Hyderabad: A Nizam-era gate(way), the Bela Kaman, was demolished by the Greater Hyderabad Municipal Corporation (GHMC) on Thursday. The historical structure, built in the 1850s during the Asaf Jahi era (Nizams), was razed to the groud after a portion of it had crumbled during torrential rains that lashed Hyderabad last week. While GHMC officials maintained it was done to prevent untoward incidents, heritage activists however havr raised questions over the action.
The Bea Kaman, which was attached to an old house, was pulled down using earth movers. B. Venkanna, Deputy City Planner of Charminar Zone, GHMC, said that the action was taken after local residents registered a complaint regarding the structure’s condition and its impending danger. He stated that following the complaint an inspection was taken to gauge its structural viability. “Not just the kaman, but we also served a notice for the demolition of the adjoining house,” the official added.
In the recent rains, a part of the Kaman had collapsed after which the Greater Hyderabad Municipal Corporation (GHMC) supported the structure with wooden sticks and barricaded the area. They also closed the route leading towards thr Haribowli area. On Wednesday night however, some locals called municipal corporation officials and informed them that the structure had begun falling. A solid piece of the gateway had reportedly fallen. On Thursday morning, the GHMC’s city planning wing came and demolished the entire heritage structure.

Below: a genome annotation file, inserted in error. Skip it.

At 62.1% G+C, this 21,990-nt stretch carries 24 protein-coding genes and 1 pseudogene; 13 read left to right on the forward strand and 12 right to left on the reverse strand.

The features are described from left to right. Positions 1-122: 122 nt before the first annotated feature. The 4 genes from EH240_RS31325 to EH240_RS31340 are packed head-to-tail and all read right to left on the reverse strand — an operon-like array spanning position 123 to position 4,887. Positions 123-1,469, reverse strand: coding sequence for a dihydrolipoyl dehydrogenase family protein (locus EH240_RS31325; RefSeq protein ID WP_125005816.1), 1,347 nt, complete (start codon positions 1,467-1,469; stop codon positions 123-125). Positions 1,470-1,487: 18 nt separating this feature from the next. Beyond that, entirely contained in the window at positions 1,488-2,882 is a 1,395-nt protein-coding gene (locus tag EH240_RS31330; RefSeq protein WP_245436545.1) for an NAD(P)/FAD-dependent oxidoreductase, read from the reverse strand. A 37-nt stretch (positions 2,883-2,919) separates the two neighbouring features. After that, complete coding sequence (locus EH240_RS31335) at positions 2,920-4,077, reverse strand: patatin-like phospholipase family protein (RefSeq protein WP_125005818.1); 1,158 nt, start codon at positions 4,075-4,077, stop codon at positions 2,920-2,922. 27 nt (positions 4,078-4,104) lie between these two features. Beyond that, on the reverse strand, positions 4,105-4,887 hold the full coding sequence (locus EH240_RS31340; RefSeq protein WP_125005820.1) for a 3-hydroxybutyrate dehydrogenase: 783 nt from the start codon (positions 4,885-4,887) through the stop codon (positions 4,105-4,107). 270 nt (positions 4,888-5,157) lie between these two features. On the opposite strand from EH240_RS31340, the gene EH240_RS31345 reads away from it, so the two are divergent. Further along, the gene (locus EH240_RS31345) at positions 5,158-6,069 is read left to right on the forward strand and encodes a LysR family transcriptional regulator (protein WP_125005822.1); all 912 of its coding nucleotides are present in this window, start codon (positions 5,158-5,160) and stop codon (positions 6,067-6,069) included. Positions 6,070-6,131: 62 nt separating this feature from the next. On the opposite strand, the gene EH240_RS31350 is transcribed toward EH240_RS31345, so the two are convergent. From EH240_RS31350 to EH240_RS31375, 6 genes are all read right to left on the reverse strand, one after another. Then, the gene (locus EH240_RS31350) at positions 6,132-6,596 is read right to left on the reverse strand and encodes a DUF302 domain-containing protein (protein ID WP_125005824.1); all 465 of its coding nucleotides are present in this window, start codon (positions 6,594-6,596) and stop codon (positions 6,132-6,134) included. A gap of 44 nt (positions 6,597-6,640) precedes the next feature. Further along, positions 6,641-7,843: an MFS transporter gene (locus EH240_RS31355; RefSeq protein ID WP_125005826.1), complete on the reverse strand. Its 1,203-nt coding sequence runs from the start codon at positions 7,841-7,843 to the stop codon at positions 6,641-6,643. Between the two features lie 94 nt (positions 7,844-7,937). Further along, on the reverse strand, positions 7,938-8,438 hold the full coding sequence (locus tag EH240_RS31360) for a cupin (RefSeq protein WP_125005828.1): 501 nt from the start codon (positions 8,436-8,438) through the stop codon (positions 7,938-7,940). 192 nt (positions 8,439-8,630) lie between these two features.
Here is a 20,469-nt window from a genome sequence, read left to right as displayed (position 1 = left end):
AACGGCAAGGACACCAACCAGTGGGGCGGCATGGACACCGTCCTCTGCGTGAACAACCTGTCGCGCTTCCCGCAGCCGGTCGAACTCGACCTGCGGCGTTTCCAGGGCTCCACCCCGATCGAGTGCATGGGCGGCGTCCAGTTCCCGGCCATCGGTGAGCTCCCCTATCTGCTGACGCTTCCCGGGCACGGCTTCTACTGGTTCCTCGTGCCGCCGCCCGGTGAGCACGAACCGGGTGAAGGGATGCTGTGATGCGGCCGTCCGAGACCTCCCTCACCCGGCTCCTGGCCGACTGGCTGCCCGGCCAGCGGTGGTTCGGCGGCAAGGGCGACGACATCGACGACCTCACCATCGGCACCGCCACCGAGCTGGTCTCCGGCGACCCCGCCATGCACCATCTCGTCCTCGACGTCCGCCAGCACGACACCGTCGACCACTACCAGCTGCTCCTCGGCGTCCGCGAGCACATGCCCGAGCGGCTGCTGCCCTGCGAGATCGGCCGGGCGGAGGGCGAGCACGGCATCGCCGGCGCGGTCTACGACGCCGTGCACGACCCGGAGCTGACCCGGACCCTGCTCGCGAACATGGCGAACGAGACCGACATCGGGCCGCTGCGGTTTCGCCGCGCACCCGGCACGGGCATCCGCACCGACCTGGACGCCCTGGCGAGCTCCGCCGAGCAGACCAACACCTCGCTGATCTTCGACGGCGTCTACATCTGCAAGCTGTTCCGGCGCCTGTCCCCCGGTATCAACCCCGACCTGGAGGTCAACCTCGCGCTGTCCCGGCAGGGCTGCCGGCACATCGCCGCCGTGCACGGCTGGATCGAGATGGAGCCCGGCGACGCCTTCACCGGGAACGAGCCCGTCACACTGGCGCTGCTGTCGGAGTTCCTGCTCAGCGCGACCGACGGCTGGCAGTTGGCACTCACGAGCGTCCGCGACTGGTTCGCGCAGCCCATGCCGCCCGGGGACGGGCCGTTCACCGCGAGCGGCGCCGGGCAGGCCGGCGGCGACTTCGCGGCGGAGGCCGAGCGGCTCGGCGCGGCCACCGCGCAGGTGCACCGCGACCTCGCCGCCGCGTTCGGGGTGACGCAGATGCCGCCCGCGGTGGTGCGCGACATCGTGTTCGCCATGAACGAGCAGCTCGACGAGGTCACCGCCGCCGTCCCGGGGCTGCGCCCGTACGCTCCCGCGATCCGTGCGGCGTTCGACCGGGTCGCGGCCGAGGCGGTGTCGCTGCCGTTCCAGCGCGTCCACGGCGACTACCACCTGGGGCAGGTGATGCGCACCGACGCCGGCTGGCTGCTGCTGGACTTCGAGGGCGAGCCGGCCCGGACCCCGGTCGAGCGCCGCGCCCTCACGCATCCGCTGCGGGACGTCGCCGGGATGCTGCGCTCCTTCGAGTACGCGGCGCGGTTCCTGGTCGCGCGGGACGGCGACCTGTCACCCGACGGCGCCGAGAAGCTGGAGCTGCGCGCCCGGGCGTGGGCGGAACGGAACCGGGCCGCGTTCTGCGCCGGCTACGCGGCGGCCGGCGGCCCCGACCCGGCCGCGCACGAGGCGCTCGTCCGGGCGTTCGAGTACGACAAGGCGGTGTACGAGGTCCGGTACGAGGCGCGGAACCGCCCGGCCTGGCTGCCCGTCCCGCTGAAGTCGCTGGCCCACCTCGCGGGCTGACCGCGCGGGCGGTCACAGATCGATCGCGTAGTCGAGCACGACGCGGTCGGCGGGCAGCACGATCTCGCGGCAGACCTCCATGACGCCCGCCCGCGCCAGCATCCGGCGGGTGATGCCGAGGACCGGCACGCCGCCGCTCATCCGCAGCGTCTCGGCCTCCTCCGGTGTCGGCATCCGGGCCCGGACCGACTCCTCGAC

“Heritage structures in Hyderabad are not given much priority. These sites are been neglected by the Telangana government, and are now collapsing during heavy rains,” said Deccan Heritage Trust managing trustee, Mohammed Saifullah. He further told that the job of the heritage wing is to monitor all the heritage sites during rains. “But they didn’t, as a result the Bela Kaman in Shalibanda collapsed due to rains.” he added.
Meanwhile, other heritage activists also questioning the manner in which the GHMC officials arrived at the decision to demolish the heritage structure.
“Was the fact that the structure was not stable decided by conservation architects? The GHMC has a heritage wing. They should have looked into it and should have monitored the structure during the rains,” said P. Anuradha Reddy, Indian National Trust for Art and Cultural Heritage (INTACH) Hyderabad convenor.